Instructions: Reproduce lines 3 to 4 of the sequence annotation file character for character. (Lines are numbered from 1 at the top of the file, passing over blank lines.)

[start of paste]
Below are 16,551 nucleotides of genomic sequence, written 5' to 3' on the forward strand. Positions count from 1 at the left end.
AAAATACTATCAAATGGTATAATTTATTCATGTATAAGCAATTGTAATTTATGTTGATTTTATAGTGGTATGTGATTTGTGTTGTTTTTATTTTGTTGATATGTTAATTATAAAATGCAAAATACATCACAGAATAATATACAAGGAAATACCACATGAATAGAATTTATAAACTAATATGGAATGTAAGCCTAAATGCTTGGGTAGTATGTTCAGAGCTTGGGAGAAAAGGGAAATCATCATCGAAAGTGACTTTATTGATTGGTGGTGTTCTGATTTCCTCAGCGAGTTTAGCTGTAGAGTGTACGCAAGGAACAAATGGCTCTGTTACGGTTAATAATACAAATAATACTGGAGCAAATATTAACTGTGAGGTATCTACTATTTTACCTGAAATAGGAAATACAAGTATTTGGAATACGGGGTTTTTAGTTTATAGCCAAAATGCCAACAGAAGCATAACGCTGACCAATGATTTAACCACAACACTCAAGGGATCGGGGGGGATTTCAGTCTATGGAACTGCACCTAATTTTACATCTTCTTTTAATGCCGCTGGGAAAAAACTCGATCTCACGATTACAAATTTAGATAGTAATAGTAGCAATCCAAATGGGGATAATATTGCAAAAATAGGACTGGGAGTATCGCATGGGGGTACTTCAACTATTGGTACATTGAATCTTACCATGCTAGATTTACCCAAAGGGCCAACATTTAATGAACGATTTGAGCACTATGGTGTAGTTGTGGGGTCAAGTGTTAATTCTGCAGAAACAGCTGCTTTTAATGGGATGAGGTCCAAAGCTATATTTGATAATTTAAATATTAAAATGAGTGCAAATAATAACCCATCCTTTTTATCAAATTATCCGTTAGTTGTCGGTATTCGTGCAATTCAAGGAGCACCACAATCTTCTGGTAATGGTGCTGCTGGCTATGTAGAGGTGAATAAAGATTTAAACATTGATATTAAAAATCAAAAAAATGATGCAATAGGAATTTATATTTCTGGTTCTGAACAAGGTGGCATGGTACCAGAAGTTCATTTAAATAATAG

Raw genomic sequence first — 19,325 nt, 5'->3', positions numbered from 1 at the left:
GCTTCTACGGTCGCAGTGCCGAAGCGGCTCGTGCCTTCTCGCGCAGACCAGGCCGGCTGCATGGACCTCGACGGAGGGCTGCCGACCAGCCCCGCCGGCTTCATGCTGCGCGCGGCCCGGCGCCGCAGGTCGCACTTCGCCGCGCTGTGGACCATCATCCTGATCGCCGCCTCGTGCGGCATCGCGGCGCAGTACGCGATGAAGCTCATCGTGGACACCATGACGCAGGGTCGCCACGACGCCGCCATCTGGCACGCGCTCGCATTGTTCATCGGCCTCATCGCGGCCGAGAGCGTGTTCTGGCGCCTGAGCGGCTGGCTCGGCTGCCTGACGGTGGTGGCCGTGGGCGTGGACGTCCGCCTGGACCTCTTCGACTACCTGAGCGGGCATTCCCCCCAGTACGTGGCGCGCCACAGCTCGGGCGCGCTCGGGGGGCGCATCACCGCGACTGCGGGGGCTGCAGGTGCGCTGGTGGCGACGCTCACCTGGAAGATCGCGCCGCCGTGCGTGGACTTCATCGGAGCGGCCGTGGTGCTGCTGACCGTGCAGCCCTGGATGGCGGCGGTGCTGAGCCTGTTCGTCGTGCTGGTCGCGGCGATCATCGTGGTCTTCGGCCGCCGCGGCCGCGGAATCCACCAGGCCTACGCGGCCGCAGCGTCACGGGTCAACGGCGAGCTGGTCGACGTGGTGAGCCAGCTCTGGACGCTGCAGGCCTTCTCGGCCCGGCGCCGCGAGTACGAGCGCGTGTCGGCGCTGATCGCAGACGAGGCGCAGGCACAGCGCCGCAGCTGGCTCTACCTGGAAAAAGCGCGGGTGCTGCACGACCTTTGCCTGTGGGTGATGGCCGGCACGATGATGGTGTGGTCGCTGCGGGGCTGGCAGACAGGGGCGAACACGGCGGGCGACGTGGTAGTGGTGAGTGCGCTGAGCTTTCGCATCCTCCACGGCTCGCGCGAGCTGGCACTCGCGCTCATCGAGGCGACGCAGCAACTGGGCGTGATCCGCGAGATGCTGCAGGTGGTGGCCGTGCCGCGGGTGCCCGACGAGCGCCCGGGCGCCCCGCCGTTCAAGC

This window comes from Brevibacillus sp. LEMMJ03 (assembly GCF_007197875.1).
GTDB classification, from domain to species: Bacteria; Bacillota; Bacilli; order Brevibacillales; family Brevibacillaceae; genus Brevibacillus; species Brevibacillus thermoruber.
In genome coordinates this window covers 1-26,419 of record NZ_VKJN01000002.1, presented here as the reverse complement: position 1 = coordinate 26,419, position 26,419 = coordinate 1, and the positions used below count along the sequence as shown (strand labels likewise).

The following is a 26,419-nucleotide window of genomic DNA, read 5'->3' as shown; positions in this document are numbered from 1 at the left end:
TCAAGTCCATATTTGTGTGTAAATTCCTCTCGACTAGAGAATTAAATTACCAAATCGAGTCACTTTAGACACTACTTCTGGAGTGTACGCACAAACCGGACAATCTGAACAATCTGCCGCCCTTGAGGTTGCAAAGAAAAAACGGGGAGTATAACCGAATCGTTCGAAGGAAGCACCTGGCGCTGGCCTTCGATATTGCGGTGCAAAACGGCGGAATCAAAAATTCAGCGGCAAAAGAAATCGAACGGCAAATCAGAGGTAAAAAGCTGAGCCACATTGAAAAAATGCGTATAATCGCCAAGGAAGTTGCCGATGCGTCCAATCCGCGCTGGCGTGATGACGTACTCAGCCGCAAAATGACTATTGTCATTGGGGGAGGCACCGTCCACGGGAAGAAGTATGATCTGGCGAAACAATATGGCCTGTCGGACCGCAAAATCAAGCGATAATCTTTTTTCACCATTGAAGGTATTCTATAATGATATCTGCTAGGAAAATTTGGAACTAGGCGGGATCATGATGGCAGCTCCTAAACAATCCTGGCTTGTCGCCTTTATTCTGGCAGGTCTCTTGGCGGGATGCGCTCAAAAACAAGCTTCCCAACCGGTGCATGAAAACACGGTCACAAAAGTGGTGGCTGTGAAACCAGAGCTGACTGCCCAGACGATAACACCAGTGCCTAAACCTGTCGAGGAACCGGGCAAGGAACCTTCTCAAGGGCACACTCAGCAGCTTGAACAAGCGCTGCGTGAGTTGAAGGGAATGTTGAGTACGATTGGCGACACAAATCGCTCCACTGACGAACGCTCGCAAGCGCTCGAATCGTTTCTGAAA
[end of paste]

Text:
Raw genomic sequence first — 19,325 nt, 5'->3', positions numbered from 1 at the left:
GCTTCTACGGTCGCAGTGCCGAAGCGGCTCGTGCCTTCTCGCGCAGACCAGGCCGGCTGCATGGACCTCGACGGAGGGCTGCCGACCAGCCCCGCCGGCTTCATGCTGCGCGCGGCCCGGCGCCGCAGGTCGCACTTCGCCGCGCTGTGGACCATCATCCTGATCGCCGCCTCGTGCGGCATCGCGGCGCAGTACGCGATGAAGCTCATCGTGGACACCATGACGCAGGGTCGCCACGACGCCGCCATCTGGCACGCGCTCGCATTGTTCATCGGCCTCATCGCGGCCGAGAGCGTGTTCTGGCGCCTGAGCGGCTGGCTCGGCTGCCTGACGGTGGTGGCCGTGGGCGTGGACGTCCGCCTGGACCTCTTCGACTACCTGAGCGGGCATTCCCCCCAGTACGTGGCGCGCCACAGCTCGGGCGCGCTCGGGGGGCGCATCACCGCGACTGCGGGGGCTGCAGGTGCGCTGGTGGCGACGCTCACCTGGAAGATCGCGCCGCCGTGCGTGGACTTCATCGGAGCGGCCGTGGTGCTGCTGACCGTGCAGCCCTGGATGGCGGCGGTGCTGAGCCTGTTCGTCGTGCTGGTCGCGGCGATCATCGTGGTCTTCGGCCGCCGCGGCCGCGGAATCCACCAGGCCTACGCGGCCGCAGCGTCACGGGTCAACGGCGAGCTGGTCGACGTGGTGAGCCAGCTCTGGACGCTGCAGGCCTTCTCGGCCCGGCGCCGCGAGTACGAGCGCGTGTCGGCGCTGATCGCAGACGAGGCGCAGGCACAGCGCCGCAGCTGGCTCTACCTGGAAAAAGCGCGGGTGCTGCACGACCTTTGCCTGTGGGTGATGGCCGGCACGATGATGGTGTGGTCGCTGCGGGGCTGGCAGACAGGGGCGAACACGGCGGGCGACGTGGTAGTGGTGAGTGCGCTGAGCTTTCGCATCCTCCACGGCTCGCGCGAGCTGGCACTCGCGCTCATCGAGGCGACGCAGCAACTGGGCGTGATCCGCGAGATGCTGCAGGTGGTGGCCGTGCCGCGGGTGCCCGACGAGCGCCCGGGCGCCCCGCCGTTCAAGC